Gay Marriage: A New Bind for Church Groups

Article excerpt

The same-sex marriage march begins across California Tuesday, with thousands of gay couples expected to wed in the coming weeks. But some notes of discord and rebellion can already be heard above Pachelbel's Canon.

Several county clerks have said they will stop performing marriage ceremonies for all couples, gay or straight. And the state supreme court, fresh from its decision to legalize gay marriage, will decide shortly on whether a private-practice doctor can deny artificial insemination to a lesbian couple.

As gay marriage gains wider legal footing, scholars anticipate a flood of such conscientious objector cases. A key flash point will be religiously affiliated organizations that serve the public, such as hospitals, schools, and adoption agencies, and hold beliefs opposed to gay marriage.

Gay rights advocates say the courts have found workable compromises so far. But opponents warn that religious groups may have to retreat dramatically from the public square unless legislatures agree to create some religious exemptions.

"As gays come out of the closet, conservative religious people are put back in the sanctuary," says Marc Stern, general counsel for the American Jewish Congress in New York.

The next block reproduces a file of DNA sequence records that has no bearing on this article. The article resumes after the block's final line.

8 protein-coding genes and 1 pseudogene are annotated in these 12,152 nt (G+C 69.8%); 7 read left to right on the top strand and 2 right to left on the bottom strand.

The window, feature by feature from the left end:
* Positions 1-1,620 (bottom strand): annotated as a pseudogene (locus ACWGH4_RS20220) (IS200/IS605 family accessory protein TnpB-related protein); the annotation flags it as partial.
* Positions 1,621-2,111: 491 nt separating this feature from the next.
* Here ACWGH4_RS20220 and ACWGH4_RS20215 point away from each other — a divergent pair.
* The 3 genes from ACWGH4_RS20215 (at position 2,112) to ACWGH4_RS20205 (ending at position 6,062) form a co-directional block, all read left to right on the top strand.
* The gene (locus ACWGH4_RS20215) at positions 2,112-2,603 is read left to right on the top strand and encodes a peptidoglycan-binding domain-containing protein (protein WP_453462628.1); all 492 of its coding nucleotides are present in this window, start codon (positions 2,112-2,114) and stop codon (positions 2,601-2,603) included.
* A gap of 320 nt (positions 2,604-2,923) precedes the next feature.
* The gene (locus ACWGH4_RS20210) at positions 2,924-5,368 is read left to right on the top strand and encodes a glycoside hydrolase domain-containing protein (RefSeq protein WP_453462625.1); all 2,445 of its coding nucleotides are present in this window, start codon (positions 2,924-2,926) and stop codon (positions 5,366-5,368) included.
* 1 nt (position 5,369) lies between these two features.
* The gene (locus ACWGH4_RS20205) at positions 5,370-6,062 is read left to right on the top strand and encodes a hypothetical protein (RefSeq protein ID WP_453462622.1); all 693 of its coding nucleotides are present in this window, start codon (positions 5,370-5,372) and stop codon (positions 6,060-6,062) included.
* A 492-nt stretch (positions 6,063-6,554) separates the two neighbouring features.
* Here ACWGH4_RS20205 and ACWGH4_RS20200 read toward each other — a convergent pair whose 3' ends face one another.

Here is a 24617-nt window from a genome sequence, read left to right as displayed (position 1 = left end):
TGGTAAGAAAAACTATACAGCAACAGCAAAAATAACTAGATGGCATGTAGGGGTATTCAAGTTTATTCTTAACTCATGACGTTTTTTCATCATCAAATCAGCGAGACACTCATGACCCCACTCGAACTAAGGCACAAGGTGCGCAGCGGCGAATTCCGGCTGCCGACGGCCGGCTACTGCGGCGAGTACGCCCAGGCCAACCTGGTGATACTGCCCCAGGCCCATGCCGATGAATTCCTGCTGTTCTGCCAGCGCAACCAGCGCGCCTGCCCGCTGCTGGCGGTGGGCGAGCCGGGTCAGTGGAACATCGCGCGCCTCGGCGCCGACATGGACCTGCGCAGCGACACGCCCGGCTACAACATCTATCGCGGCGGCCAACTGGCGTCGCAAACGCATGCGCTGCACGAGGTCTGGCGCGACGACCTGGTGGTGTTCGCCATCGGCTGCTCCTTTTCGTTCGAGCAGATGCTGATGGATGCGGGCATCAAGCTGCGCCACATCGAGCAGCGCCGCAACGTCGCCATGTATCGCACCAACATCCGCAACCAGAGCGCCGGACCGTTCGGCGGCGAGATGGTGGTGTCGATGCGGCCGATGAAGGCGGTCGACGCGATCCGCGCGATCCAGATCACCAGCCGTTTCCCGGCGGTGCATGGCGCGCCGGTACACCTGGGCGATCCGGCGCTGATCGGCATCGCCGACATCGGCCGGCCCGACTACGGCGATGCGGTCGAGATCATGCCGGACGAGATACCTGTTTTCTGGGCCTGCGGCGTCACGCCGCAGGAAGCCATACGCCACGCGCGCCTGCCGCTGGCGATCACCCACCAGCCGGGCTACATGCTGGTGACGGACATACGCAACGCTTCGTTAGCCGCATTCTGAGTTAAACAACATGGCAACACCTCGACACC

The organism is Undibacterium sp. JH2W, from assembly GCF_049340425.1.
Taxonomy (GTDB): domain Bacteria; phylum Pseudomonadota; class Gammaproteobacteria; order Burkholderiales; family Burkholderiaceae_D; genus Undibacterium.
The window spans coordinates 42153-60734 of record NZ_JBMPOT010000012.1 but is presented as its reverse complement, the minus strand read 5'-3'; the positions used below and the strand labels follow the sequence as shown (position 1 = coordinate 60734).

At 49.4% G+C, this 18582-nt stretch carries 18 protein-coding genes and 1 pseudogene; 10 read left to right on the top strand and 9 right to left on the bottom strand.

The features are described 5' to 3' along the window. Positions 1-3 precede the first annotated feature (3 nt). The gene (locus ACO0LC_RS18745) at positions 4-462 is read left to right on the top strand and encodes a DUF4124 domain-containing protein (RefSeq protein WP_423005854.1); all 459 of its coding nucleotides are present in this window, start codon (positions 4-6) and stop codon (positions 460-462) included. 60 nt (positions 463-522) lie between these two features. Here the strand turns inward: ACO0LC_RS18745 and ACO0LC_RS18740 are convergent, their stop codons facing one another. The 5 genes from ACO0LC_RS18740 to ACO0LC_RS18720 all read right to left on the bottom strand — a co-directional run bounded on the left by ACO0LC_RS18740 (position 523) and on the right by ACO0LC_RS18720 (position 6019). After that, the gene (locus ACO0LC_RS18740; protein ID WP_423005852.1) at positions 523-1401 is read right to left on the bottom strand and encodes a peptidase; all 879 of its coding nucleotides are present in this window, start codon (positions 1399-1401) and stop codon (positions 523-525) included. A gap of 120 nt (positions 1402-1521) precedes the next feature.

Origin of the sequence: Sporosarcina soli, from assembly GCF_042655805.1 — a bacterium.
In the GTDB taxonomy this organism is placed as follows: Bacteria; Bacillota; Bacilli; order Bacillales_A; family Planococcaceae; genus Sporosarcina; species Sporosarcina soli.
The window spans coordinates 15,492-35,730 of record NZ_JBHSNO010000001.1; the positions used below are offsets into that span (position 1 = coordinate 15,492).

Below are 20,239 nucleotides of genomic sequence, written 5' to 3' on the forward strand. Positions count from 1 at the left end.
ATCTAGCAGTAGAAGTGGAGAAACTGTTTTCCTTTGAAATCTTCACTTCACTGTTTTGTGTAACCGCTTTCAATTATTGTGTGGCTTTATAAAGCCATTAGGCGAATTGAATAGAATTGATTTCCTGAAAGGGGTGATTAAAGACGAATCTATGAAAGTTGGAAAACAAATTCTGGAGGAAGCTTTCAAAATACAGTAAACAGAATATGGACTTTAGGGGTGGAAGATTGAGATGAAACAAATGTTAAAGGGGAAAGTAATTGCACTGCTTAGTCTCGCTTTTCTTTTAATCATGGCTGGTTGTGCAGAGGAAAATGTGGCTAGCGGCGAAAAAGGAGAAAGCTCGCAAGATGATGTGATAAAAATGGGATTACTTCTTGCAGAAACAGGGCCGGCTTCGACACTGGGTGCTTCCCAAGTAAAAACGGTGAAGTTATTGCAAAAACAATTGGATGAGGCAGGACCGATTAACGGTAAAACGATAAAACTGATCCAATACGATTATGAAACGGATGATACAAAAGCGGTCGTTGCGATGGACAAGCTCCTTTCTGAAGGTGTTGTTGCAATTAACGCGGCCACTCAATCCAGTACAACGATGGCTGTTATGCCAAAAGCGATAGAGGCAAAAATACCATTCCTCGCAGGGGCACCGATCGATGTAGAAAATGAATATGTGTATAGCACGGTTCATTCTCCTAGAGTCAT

He expects legal battles ahead in religious schools, youth groups, and summer camps. Some recent cases have already alarmed lawyers for religious groups:

* In 2006, a Methodist group in New Jersey that rented out its boardwalk to the public for weddings lost tax exemptions after refusing to allow a same-sex commitment ceremony.

* In April, a New Mexico human rights commission charged a wedding photographer in Albuquerque thousands of dollars in legal fees after she refused, based on her Christian beliefs, a request to shoot a commitment ceremony.

* After the legalization of gay marriage in Massachusetts, the legislature refused to grant longtime adoption provider Catholic Charities a religious exemption to let it place children with heterosexual parents only.

Stern notes that Catholic Charities in Boston ultimately withdrew from providing adoption services to the public. Though it lost its exemption case, he feels exemptions are the best way to avoid the cloistering of religious-based groups.

"On these contested moral issues, an exemption route in the long term is sounder than an attempt to suppress behavior you think is immoral but you have no chance of persuading a majority of your fellow citizens to agree, certainly over the long term," says Mr. Stern.

Legislative exemptions would also forgo a "train wreck" of case- by-case decisions in the courts, argues Robin Wilson, a law professor at Washington & Lee University. She's editing a forthcoming book, "Same-Sex Marriage and Religious Liberty: Emerging Conflicts," in which she draws parallels to the legal turmoil following the Roe v. Wade decision legalizing abortion.

"Same-sex marriage is divisive in our society in a lot of ways that abortion was," says Ms. Wilson. "There's this rich variety and history around abortion that gives us a whole bunch of ways to accommodate religious conviction and the legitimate need of same sex couples to enter into marriage."

Following the Roe v. Wade decision on abortion in 1973, courts saw an initial flurry of conscientious objector cases, followed by a host of legislative exemptions.

At the federal level, the Church Amendment prevented the threat of withholding federal monies to compel individuals or institutions to perform an abortion contrary to their beliefs. …